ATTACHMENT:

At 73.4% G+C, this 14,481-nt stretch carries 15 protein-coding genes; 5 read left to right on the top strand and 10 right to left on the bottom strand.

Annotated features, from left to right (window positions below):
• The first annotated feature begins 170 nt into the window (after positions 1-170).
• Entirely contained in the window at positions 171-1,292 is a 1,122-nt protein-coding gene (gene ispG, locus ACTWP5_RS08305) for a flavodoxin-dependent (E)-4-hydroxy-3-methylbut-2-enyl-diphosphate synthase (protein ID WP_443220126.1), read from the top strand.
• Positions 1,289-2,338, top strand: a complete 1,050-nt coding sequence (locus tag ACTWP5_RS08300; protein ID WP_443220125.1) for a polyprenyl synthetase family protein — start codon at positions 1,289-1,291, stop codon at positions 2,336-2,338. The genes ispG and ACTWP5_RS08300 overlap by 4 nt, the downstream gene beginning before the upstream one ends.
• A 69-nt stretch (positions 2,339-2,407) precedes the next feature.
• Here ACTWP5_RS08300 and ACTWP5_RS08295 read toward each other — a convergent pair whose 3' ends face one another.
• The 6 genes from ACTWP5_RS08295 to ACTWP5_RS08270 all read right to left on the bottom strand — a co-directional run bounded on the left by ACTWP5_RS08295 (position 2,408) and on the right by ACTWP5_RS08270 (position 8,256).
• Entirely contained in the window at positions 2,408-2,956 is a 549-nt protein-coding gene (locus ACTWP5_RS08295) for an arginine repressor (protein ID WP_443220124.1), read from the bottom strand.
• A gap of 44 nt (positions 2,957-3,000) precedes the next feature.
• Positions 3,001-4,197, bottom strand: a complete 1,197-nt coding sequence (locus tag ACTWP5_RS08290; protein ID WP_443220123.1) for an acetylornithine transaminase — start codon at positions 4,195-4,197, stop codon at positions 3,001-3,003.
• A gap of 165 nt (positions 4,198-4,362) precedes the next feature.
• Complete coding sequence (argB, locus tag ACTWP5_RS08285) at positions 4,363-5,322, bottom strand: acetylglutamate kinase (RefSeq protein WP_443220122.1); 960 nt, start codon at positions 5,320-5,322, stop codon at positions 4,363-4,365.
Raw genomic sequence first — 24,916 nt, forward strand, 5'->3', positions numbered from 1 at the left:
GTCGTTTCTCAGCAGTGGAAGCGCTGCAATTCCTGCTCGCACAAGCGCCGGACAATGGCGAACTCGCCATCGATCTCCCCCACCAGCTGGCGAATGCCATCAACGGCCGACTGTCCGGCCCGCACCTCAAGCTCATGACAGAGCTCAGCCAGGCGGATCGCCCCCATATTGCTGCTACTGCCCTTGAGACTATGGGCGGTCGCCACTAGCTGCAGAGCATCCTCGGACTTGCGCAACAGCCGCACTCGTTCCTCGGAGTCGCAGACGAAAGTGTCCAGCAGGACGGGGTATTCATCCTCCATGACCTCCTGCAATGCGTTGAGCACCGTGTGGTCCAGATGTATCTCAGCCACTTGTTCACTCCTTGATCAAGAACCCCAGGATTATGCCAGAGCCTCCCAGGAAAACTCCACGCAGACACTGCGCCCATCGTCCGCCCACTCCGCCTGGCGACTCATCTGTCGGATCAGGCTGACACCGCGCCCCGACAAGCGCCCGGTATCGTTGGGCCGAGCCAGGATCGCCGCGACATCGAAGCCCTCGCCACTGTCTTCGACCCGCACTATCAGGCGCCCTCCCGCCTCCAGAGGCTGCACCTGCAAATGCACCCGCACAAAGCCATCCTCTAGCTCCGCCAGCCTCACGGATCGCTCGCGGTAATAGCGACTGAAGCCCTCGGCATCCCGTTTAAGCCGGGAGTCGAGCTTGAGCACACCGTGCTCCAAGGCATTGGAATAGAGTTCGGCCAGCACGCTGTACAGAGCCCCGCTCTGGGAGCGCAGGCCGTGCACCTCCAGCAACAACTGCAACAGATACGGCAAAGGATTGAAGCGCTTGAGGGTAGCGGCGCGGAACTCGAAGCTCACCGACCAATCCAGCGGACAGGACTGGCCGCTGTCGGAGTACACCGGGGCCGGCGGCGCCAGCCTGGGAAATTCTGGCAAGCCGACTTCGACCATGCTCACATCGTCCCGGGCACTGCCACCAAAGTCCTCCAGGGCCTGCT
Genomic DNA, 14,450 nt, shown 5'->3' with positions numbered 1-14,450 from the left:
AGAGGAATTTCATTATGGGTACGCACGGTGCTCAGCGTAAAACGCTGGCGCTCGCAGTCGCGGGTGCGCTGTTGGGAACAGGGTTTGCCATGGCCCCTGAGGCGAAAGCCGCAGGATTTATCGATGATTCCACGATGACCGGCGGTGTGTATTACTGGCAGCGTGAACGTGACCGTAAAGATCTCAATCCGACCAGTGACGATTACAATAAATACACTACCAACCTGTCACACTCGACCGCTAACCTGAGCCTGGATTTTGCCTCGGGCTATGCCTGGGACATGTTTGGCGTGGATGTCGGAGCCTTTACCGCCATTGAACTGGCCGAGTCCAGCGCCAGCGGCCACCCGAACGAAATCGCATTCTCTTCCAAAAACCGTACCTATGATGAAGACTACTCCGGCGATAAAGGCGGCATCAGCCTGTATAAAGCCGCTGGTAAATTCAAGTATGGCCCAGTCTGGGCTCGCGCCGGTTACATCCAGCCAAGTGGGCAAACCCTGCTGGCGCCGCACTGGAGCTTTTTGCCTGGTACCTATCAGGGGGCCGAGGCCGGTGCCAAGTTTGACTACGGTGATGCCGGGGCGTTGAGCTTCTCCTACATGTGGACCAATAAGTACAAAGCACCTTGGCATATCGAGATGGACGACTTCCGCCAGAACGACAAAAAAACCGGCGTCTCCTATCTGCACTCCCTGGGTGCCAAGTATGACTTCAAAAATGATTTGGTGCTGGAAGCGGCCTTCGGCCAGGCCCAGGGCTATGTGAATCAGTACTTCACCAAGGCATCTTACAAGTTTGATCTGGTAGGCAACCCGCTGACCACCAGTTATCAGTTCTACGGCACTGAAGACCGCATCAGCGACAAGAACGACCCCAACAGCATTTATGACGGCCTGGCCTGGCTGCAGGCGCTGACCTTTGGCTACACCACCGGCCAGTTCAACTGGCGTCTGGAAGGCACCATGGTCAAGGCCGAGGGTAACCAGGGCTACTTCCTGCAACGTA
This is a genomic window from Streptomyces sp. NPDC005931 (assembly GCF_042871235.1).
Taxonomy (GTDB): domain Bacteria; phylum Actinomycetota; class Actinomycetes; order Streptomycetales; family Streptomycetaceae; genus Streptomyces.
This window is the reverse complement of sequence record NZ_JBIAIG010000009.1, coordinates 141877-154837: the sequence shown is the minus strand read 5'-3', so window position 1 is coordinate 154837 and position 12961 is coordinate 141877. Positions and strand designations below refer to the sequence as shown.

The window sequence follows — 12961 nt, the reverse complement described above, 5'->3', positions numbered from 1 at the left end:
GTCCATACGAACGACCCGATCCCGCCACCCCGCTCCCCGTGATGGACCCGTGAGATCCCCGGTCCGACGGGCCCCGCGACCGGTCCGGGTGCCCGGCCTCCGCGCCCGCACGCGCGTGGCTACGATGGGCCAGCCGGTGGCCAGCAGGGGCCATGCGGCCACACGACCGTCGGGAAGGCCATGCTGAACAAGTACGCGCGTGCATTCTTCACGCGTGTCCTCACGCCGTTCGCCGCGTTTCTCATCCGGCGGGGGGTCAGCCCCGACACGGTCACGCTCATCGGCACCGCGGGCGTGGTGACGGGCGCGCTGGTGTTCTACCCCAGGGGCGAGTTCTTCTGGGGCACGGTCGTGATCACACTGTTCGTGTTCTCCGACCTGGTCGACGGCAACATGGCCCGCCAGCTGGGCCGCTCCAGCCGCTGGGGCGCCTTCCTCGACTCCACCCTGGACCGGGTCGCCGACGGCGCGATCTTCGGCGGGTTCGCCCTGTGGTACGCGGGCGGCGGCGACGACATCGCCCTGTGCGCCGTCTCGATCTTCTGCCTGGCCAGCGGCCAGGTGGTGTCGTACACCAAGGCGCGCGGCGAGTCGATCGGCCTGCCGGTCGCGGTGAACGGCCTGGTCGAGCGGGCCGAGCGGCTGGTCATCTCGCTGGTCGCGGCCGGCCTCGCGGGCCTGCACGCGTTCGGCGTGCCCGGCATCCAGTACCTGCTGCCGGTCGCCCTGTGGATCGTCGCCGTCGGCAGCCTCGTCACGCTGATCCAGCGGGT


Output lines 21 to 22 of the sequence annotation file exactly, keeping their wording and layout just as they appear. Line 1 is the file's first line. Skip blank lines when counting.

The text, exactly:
The window sequence follows — 12961 nt, the reverse complement described above, 5'->3', positions numbered from 1 at the left end:
GTCCATACGAACGACCCGATCCCGCCACCCCGCTCCCCGTGATGGACCCGTGAGATCCCCGGTCCGACGGGCCCCGCGACCGGTCCGGGTGCCCGGCCTCCGCGCCCGCACGCGCGTGGCTACGATGGGCCAGCCGGTGGCCAGCAGGGGCCATGCGGCCACACGACCGTCGGGAAGGCCATGCTGAACAAGTACGCGCGTGCATTCTTCACGCGTGTCCTCACGCCGTTCGCCGCGTTTCTCATCCGGCGGGGGGTCAGCCCCGACACGGTCACGCTCATCGGCACCGCGGGCGTGGTGACGGGCGCGCTGGTGTTCTACCCCAGGGGCGAGTTCTTCTGGGGCACGGTCGTGATCACACTGTTCGTGTTCTCCGACCTGGTCGACGGCAACATGGCCCGCCAGCTGGGCCGCTCCAGCCGCTGGGGCGCCTTCCTCGACTCCACCCTGGACCGGGTCGCCGACGGCGCGATCTTCGGCGGGTTCGCCCTGTGGTACGCGGGCGGCGGCGACGACATCGCCCTGTGCGCCGTCTCGATCTTCTGCCTGGCCAGCGGCCAGGTGGTGTCGTACACCAAGGCGCGCGGCGAGTCGATCGGCCTGCCGGTCGCGGTGAACGGCCTGGTCGAGCGGGCCGAGCGGCTGGTCATCTCGCTGGTCGCGGCCGGCCTCGCGGGCCTGCACGCGTTCGGCGTGCCCGGCATCCAGTACCTGCTGCCGGTCGCCCTGTGGATCGTCGCCGTCGGCAGCCTCGTCACGCTGATCCAGCGGGT